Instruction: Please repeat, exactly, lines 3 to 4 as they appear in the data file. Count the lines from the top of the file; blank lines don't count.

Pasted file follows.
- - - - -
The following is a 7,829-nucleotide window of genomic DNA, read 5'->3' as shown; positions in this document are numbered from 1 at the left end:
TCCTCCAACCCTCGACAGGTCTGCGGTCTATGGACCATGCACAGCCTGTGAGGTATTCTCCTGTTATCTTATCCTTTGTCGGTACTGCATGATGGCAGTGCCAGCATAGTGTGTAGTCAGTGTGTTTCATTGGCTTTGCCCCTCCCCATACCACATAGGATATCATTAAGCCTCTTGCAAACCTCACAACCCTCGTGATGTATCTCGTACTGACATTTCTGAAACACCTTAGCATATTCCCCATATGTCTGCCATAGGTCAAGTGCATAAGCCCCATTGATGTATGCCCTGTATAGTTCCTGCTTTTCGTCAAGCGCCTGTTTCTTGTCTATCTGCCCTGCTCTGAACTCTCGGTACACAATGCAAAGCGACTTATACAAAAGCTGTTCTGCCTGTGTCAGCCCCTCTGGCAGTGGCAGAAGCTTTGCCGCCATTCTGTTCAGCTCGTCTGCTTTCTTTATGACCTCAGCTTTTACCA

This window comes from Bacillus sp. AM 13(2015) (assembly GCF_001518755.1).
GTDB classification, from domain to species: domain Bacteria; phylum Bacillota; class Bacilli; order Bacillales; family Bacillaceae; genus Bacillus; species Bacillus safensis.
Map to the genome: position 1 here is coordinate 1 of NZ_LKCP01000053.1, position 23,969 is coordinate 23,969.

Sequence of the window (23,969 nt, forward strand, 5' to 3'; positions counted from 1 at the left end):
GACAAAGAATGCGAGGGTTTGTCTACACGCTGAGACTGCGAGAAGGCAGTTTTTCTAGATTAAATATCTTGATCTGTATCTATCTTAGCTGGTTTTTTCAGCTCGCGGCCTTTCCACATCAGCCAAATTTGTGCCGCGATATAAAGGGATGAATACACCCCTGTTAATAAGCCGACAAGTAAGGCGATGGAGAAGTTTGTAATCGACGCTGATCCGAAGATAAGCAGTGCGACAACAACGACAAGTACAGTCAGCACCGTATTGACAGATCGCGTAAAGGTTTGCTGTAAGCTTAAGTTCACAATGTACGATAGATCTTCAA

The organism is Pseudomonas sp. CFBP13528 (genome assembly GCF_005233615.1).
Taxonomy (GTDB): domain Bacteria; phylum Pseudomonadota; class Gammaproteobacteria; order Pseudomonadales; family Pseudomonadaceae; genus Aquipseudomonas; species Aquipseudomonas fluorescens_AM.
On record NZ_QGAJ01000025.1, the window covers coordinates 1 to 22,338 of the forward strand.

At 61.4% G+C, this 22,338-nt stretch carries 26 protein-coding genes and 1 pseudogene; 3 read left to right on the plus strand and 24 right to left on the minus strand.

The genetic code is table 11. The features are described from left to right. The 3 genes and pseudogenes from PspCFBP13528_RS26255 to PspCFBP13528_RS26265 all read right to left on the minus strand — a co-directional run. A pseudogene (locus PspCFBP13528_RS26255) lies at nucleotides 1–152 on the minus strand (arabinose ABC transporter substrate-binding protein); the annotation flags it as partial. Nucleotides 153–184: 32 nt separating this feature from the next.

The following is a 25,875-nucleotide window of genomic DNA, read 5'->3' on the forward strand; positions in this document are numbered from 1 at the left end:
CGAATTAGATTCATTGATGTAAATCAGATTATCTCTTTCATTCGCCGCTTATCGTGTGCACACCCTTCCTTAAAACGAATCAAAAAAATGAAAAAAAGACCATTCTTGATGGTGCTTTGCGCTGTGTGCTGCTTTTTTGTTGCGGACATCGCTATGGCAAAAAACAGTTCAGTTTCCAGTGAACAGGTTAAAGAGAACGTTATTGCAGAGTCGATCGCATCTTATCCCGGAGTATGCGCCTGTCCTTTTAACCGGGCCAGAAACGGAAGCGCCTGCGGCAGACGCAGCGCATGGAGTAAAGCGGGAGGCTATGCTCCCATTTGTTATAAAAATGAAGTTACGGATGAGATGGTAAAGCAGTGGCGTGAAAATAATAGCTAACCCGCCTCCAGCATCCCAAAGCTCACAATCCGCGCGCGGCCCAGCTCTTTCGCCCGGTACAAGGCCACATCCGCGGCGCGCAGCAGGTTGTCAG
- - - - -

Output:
This window comes from Bacillus sp. AM 13(2015) (assembly GCF_001518755.1).
GTDB classification, from domain to species: domain Bacteria; phylum Bacillota; class Bacilli; order Bacillales; family Bacillaceae; genus Bacillus; species Bacillus safensis.